The European Environment Agency's latest bathing water quality report finds that Europe's water has become cleaner.
Although Estonia was the worst performing country in terms of percentage of highest rate of bathing waters with poor quality - 3 bathing waters or 5.6 percent, in most of the bathing spots water quality was either excellent or good. Of the 53 public coastal and inland beaches that were regularly tested, 34 were classified as "excellent", 11 as "good", 3 as "sufficient" and 3 as "poor". Two new beaches - Liivlauka beach in Hiiumaa island, and Roosta beach in western Estonia, did not receive a rating.
Classified as "poor" were Vana-Pärnu beach in Pärnu, Anne channel in Tartu and Kunda beach in Lääne-Viru county. While the first two had too high concentration of E.coli, the latter exceeded the 90-percentile limit of intestinal enterococci.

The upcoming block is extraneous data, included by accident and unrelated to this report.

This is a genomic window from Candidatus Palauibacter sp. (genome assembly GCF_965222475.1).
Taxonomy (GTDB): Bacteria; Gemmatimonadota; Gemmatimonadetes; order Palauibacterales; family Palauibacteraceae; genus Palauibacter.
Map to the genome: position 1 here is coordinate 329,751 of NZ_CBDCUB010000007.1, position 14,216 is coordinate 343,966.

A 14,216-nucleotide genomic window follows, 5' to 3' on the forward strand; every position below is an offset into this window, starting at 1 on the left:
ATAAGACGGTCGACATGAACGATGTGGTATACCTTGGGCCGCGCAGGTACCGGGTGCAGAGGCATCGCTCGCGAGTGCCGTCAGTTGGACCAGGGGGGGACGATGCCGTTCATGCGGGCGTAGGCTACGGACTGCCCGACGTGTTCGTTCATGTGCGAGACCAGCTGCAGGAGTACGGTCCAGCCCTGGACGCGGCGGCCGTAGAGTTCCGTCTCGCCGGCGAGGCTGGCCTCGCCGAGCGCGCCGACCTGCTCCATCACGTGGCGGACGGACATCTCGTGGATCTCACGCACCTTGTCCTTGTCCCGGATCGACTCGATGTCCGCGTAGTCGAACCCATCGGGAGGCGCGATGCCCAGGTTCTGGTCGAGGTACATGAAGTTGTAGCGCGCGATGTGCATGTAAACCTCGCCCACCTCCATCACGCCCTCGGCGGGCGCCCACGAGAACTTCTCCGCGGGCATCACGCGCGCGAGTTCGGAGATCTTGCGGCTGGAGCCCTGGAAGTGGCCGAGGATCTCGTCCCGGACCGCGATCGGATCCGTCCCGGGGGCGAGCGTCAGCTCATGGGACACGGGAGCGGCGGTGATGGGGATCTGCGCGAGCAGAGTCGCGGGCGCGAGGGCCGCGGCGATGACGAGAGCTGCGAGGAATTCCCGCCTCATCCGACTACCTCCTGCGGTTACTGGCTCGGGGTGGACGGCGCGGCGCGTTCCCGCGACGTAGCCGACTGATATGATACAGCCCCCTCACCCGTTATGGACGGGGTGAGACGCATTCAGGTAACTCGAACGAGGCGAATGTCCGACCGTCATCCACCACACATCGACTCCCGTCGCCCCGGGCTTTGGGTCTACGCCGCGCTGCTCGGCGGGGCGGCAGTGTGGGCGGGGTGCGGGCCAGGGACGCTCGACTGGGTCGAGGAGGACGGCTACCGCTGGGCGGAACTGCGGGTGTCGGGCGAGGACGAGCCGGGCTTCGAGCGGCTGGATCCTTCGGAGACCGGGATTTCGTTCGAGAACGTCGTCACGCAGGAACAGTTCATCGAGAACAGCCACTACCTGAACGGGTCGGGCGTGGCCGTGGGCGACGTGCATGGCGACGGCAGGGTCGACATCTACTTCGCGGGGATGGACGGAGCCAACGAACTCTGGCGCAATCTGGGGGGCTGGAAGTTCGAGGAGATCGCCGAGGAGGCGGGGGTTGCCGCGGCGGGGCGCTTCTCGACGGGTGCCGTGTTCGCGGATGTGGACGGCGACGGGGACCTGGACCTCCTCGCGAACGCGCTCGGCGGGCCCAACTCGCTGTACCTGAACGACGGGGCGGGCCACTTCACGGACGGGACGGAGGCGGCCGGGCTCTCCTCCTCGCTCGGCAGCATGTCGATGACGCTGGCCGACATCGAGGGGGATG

The Estonian Health Board took a total of 484 water samples in 2014; 326 of them from public beaches. Among the latter, 13, or 4 percent, did not meet the EU quality criteria.
The results of the report do not reflect the current quality of the water, as all used data is from 2014, but they do indicate where the quality of bathing water is expected to be good in 2015.
According to the report, Croatia, Cyprus, Germany, Greece, Luxembourg, and Malta enjoy the cleanest waters. The highest number of poor sites were found in France, Spain and Italy.
In total, while more than 95 percent of the 21,000 monitored bathing sites the EU, Switzerland and Albania met the minimum requirements, 83 percent met the more stringent "excellent" level. Only 409 bathing sites, corresponding to less than 2 percent of the total number, were assessed as having poor bathing water quality.
Alongside the report, the EEA has published an interactive map showing the performance of each bathing site.
Editor: M. Oll